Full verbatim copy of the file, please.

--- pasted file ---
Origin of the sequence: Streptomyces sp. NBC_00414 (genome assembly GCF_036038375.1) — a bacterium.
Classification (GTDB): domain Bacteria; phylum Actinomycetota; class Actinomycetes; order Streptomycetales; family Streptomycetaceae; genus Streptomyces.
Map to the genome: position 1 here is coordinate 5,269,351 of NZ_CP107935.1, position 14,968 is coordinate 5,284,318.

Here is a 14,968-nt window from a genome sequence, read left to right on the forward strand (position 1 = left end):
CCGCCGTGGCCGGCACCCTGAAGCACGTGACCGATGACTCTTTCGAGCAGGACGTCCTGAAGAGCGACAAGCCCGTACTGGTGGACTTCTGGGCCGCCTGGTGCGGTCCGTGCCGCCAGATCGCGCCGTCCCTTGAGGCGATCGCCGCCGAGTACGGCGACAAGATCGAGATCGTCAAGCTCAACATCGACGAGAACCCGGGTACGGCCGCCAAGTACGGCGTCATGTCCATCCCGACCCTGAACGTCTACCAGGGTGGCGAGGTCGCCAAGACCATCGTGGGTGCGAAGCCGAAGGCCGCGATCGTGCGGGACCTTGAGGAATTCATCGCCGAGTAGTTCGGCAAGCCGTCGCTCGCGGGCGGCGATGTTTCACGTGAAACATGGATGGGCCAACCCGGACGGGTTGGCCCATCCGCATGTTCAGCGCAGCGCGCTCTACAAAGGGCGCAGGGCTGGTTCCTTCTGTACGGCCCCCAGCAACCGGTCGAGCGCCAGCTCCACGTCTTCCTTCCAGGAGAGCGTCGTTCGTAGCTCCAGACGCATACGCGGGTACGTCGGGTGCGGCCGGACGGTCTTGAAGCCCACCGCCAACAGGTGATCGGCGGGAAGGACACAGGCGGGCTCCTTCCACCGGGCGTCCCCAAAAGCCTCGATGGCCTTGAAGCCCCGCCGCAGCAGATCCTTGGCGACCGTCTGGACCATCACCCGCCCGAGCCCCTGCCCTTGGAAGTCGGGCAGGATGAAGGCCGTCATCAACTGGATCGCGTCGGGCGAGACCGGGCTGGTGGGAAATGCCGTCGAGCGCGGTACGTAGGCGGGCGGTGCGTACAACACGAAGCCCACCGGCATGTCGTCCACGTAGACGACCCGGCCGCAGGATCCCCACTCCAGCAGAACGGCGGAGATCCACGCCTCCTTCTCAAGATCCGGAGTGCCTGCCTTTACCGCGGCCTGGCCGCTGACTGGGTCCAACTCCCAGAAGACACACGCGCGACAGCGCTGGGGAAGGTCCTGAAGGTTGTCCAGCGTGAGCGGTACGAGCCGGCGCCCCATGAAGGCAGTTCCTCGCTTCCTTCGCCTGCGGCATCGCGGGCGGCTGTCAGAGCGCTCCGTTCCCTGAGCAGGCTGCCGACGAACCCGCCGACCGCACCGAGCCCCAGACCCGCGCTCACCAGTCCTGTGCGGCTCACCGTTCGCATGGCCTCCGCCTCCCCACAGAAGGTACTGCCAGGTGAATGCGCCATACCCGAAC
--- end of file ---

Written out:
Origin of the sequence: Streptomyces sp. NBC_00414 (genome assembly GCF_036038375.1) — a bacterium.
Classification (GTDB): domain Bacteria; phylum Actinomycetota; class Actinomycetes; order Streptomycetales; family Streptomycetaceae; genus Streptomyces.
Map to the genome: position 1 here is coordinate 5,269,351 of NZ_CP107935.1, position 14,968 is coordinate 5,284,318.

Here is a 14,968-nt window from a genome sequence, read left to right on the forward strand (position 1 = left end):
CCGCCGTGGCCGGCACCCTGAAGCACGTGACCGATGACTCTTTCGAGCAGGACGTCCTGAAGAGCGACAAGCCCGTACTGGTGGACTTCTGGGCCGCCTGGTGCGGTCCGTGCCGCCAGATCGCGCCGTCCCTTGAGGCGATCGCCGCCGAGTACGGCGACAAGATCGAGATCGTCAAGCTCAACATCGACGAGAACCCGGGTACGGCCGCCAAGTACGGCGTCATGTCCATCCCGACCCTGAACGTCTACCAGGGTGGCGAGGTCGCCAAGACCATCGTGGGTGCGAAGCCGAAGGCCGCGATCGTGCGGGACCTTGAGGAATTCATCGCCGAGTAGTTCGGCAAGCCGTCGCTCGCGGGCGGCGATGTTTCACGTGAAACATGGATGGGCCAACCCGGACGGGTTGGCCCATCCGCATGTTCAGCGCAGCGCGCTCTACAAAGGGCGCAGGGCTGGTTCCTTCTGTACGGCCCCCAGCAACCGGTCGAGCGCCAGCTCCACGTCTTCCTTCCAGGAGAGCGTCGTTCGTAGCTCCAGACGCATACGCGGGTACGTCGGGTGCGGCCGGACGGTCTTGAAGCCCACCGCCAACAGGTGATCGGCGGGAAGGACACAGGCGGGCTCCTTCCACCGGGCGTCCCCAAAAGCCTCGATGGCCTTGAAGCCCCGCCGCAGCAGATCCTTGGCGACCGTCTGGACCATCACCCGCCCGAGCCCCTGCCCTTGGAAGTCGGGCAGGATGAAGGCCGTCATCAACTGGATCGCGTCGGGCGAGACCGGGCTGGTGGGAAATGCCGTCGAGCGCGGTACGTAGGCGGGCGGTGCGTACAACACGAAGCCCACCGGCATGTCGTCCACGTAGACGACCCGGCCGCAGGATCCCCACTCCAGCAGAACGGCGGAGATCCACGCCTCCTTCTCAAGATCCGGAGTGCCTGCCTTTACCGCGGCCTGGCCGCTGACTGGGTCCAACTCCCAGAAGACACACGCGCGACAGCGCTGGGGAAGGTCCTGAAGGTTGTCCAGCGTGAGCGGTACGAGCCGGCGCCCCATGAAGGCAGTTCCTCGCTTCCTTCGCCTGCGGCATCGCGGGCGGCTGTCAGAGCGCTCCGTTCCCTGAGCAGGCTGCCGACGAACCCGCCGACCGCACCGAGCCCCAGACCCGCGCTCACCAGTCCTGTGCGGCTCACCGTTCGCATGGCCTCCGCCTCCCCACAGAAGGTACTGCCAGGTGAATGCGCCATACCCGAAC